Weekly Inspiration #39

Autumn is slow in coming this year, with hot still nights that tangle our sheets around us and send mosquitoes whining against the screens. We are in between two eclipses and the Easter school holidays are inching closer as well; but meanwhile we seem to be hovering in a state of suspended animation, neither one thing or another. It’s an odd feeling being in between two seasons and two eclipses – much like pushing through deep, sucking mud while a storm rages above, tossing branches and old gumboots at your head. I can’t say I’m enjoying it much ;).

I’m having to pull out all the stops to manage my mood and keep my temper in check this week with varying results – yesterday the Bear came home from work for the first time this week while I was taking our youngest to tennis practice  (a whole other story, don’t remind me) – and we managed to have an argument straight away about the etiquette of dinner preparation – who asks who and how much notice they should give to that person. It took me 0.5 seconds to reach the Vesuvius level on the temper dial, where I start dragging lightning bolts out of mid air and flinging them around indiscriminately. Maybe not literally, but you get the picture, right? I look at dinner in the oven, figure I’ve got at least half an hour, and decide I need a major intervention – time for the river.

Australian water dragon
Australian water dragon

I drag on my swimmers and drive down alone – thank the Goddess neither of the kids wanted to come. Just before the driveway to the river, I am stopped by a water dragon. He is in the middle of the road, head cocked, waiting for me. He looks me in the eye, one dragon to another, and lets me through. The river is still perfect, deep and clear, and I don’t do any of my normal dilly dallying on the edge – I just dive right in. The water draws me in and under and I swim deep, eyes open, surfacing with a feeling of relief. The river Goddess laughs at my hotheadedness and tells me to go under again. I coast down the rapids, turn over on my back and float, looking up at the trees and the sky, then flip over and swim in easy freestyle back up to the rapids and do it all again. On my way home, the same water dragon has returned and is sitting on the road again, waiting for me. We eye each other warily and then he lets me through. I feel a bit like a pressure cooker that has been taken off the heat and popped into a sink full of cold water – there’s still pressure and heat there but they are rapidly diminishing :).

It wasn’t the only time I have had to stage an intervention on myself this week – On Tuesday I decided to drop any plans I might have had for writing and instead dedicate the day to some house-witchery. I vacuumed, mopped, dusted, tidied, scrubbed, did laundry, wiped down walls, cleaned windows and even the ceiling fan which was fast becoming its own eco system. After I finished each room, I lit an incense or chimed the singing bowl to balance the energy. The cleaner and clearer my house became, the clearer and cleaner I became. Have you ever noticed that?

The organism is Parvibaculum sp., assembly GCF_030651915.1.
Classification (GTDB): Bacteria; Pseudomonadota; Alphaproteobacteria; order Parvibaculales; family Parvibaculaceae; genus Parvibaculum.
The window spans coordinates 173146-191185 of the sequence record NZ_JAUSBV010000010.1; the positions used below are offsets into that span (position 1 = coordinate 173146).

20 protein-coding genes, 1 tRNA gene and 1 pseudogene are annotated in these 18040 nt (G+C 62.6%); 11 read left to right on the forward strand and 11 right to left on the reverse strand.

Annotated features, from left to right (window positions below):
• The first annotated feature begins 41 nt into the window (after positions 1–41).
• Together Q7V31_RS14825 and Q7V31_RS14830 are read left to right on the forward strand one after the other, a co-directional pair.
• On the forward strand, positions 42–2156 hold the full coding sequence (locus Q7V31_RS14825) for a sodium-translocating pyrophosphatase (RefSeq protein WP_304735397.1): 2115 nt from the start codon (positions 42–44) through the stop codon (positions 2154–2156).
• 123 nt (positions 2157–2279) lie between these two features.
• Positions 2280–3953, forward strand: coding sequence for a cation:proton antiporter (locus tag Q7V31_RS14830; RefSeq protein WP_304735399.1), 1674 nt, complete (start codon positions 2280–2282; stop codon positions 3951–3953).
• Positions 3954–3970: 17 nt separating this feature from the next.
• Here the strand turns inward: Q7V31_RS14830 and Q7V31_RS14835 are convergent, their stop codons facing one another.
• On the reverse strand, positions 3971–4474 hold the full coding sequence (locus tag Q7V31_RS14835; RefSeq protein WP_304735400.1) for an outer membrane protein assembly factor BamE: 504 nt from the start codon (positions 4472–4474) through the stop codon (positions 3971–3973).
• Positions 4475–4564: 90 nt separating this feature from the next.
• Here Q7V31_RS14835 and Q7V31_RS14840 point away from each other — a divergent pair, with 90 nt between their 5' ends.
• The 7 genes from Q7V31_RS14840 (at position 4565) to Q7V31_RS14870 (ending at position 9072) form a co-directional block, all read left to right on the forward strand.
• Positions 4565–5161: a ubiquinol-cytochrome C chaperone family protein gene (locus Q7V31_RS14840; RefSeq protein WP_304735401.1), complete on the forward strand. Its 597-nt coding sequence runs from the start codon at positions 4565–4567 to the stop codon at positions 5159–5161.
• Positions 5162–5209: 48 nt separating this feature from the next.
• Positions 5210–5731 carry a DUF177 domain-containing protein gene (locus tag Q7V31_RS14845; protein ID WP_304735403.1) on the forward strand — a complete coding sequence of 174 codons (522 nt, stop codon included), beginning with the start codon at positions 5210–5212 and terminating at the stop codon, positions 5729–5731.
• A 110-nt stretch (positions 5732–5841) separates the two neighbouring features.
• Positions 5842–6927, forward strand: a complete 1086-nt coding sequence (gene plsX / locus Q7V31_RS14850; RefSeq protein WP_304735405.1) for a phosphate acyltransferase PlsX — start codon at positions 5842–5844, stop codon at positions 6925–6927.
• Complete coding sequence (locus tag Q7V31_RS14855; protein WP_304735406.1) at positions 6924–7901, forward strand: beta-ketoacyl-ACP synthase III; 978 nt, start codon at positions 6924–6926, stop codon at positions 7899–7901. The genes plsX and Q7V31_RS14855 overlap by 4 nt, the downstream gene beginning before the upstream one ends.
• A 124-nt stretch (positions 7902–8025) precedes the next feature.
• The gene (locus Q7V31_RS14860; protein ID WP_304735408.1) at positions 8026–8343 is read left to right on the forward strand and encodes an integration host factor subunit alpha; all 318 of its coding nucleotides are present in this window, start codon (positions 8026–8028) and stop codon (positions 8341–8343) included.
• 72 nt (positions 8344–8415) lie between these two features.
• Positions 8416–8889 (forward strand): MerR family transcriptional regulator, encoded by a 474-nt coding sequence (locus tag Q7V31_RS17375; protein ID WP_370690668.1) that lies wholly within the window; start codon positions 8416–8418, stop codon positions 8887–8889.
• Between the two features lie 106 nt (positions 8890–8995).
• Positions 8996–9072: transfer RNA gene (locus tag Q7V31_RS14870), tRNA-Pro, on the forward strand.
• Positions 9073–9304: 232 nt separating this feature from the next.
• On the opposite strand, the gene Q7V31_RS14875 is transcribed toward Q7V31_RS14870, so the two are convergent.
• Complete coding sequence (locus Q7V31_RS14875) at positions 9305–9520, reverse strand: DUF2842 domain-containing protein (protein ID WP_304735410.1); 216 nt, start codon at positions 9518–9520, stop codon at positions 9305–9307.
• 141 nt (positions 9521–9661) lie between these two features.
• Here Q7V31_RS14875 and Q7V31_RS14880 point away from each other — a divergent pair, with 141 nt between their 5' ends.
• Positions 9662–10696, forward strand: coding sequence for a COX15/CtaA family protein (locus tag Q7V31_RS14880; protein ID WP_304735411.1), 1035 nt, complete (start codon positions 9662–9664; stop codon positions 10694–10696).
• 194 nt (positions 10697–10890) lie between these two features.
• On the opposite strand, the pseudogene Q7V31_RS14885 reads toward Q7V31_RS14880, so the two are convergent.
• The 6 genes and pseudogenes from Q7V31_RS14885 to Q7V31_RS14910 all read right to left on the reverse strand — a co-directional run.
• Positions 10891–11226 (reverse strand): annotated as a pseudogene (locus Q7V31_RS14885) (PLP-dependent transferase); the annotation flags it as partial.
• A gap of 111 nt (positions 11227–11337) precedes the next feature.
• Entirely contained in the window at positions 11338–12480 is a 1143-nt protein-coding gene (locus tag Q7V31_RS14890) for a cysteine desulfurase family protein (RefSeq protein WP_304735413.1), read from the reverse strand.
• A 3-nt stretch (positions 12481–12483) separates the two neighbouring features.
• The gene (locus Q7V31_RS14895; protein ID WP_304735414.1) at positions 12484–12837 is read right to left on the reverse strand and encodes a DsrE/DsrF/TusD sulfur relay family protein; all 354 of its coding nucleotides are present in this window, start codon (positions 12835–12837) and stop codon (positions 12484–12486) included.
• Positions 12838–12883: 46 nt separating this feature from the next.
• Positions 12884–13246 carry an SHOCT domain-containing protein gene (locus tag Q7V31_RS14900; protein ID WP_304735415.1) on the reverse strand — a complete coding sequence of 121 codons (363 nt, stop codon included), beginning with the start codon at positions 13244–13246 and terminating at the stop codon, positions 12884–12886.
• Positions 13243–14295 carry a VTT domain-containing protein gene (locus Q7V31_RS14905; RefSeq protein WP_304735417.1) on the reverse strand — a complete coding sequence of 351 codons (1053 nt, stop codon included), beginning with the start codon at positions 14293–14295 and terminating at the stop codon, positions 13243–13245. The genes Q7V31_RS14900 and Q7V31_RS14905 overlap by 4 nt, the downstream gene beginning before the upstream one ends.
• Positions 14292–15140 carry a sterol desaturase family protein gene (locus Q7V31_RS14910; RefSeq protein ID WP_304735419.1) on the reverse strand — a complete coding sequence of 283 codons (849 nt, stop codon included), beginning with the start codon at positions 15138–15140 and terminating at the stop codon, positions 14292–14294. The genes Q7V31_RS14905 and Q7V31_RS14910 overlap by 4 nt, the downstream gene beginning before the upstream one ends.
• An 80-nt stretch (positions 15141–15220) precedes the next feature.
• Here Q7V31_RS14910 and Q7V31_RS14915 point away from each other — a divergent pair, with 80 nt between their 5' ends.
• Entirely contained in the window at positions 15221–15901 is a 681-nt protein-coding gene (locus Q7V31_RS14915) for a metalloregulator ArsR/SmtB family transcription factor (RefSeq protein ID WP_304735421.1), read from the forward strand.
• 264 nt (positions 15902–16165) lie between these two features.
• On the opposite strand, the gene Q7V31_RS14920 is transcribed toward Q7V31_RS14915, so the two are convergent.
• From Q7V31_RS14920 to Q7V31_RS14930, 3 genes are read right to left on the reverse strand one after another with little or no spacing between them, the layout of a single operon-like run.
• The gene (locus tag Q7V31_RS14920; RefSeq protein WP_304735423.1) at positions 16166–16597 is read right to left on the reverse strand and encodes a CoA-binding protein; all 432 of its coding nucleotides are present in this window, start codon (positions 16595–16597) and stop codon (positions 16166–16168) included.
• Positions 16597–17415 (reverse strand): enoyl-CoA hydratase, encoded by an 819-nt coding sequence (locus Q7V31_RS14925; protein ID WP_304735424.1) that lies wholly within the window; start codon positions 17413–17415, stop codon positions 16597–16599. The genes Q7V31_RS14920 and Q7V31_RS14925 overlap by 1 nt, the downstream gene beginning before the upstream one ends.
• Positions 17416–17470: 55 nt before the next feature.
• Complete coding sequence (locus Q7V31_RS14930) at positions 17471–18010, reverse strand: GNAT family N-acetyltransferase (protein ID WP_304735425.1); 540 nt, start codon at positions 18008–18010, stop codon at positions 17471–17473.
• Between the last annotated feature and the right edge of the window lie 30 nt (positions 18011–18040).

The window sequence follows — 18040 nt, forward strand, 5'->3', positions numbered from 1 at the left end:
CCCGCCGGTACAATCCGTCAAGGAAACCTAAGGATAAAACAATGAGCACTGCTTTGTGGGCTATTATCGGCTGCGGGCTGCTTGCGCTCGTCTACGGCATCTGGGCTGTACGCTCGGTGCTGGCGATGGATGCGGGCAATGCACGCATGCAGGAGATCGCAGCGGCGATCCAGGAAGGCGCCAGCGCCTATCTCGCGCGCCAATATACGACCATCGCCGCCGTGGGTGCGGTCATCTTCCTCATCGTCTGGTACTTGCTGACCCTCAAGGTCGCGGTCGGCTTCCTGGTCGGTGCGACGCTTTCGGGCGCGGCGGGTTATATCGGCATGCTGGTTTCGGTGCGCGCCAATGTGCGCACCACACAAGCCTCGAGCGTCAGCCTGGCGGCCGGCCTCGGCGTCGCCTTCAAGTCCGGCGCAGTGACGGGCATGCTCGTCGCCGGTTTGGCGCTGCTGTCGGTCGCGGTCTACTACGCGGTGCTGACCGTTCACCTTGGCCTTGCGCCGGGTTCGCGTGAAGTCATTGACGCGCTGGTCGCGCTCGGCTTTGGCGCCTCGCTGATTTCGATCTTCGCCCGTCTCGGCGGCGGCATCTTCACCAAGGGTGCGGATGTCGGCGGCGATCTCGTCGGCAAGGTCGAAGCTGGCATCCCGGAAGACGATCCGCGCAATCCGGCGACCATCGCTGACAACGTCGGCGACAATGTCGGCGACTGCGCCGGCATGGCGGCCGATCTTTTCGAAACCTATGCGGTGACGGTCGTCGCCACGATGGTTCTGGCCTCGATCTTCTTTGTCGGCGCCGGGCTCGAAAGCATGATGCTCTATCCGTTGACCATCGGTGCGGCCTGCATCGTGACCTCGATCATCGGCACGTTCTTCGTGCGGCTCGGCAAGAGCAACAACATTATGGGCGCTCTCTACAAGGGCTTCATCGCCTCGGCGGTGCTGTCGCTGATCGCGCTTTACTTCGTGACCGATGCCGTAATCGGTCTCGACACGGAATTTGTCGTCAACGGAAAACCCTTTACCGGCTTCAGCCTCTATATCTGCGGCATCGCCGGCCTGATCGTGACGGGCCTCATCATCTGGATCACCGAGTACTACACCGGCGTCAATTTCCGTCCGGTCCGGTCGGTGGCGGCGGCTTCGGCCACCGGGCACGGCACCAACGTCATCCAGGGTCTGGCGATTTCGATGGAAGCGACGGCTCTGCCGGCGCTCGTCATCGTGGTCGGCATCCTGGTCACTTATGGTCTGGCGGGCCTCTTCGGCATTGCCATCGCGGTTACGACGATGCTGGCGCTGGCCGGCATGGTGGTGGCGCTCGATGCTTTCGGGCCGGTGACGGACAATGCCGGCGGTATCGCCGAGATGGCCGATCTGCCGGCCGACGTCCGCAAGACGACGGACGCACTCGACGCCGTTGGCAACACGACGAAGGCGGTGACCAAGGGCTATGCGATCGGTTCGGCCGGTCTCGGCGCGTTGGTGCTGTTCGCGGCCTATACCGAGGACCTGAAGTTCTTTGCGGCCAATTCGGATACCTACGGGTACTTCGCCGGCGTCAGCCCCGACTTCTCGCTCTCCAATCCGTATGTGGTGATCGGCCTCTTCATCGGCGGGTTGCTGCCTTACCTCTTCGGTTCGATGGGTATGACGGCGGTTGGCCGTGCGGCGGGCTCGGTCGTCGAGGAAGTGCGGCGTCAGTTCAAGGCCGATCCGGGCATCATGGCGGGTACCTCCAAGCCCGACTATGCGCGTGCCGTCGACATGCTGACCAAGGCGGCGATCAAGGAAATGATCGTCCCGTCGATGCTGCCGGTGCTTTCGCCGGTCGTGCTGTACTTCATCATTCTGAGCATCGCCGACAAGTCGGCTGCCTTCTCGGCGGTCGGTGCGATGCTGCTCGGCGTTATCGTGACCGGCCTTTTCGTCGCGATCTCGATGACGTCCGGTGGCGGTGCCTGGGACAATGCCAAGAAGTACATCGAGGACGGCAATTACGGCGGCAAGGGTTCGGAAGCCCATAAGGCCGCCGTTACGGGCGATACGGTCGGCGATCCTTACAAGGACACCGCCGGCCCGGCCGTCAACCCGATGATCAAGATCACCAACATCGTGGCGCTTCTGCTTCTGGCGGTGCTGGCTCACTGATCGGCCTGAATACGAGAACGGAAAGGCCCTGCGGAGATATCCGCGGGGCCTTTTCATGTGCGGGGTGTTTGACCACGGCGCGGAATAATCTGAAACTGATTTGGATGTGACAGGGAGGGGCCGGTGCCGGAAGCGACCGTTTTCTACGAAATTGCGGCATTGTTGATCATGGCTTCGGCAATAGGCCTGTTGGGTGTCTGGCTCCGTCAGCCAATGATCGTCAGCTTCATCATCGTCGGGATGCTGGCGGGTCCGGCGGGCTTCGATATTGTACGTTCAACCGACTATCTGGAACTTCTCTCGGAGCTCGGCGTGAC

Some other things that I might do to lift up my energy when it droops or to calm myself down when my temper or anxiety starts burning a hole in my manners are: do yoga, meditate, watch a good movie or read a good book, phone a friend, put on my favorite music and sing loudly to it, get out barefoot in nature – and if all else fails, have some good chocolate :).

What about you? What are some ways that you manage your moods?

Best Short Read

The Wisdom of No Escape: Pema Chodron on Gentleness, the Art of Letting Go, and How to Befriend Your Inner Life by Maria Popova for Brain Pickings.

This article is about a series of talks (now a book) given by Pema Chodron at a month long Dathun meditation retreat she led, aptly named The Wisdom of No Escape and the Path of Loving Kindness. This is a delightful article with many gems of wisdom, but to tempt you over, there is this:

Meditation is about seeing clearly the body that we have, the mind that we have, the domestic situation that we have, the job that we have, and the people who are in our lives. It’s about seeing how we react to all these things. It’s seeing our emotions and thoughts just as they are right now, in this very moment, in this very room, on this very seat. It’s about not trying to make them go away, not trying to become better than we are, but just seeing clearly with precision and gentleness.


The problem is that the desire to change is fundamentally a form of aggression toward yourself. The other problem is that our hangups, unfortunately or fortunately, contain our wealth. Our neurosis and our wisdom are made out of the same material. If you throw out your neurosis, you also throw out your wisdom.

To read the rest of the article, click here.

Best Graphic

I used this graphic a few days ago on my Practical Mystic Facebook page when I called out for 3 likers to take me over the 100 liker mark – and ended up with 30 new likers <3. Happy dance 🙂


Best Therapyhand therapy

Jin Shin Jyutsu – a Japanese art, philosophy and health technique.

When I read about this therapy in the Elephant Journal earlier this week, I had all the problems. My main issue was figuring out which finger to focus on, so in the end I decided to just do the thumb and the palm. After five minutes, I couldn’t remember any of my problems. I decided I was a convert :). If you would like to read about Jin Shin Jyutsu click here. For those people who are allergic to clicking links, here is a brief summary: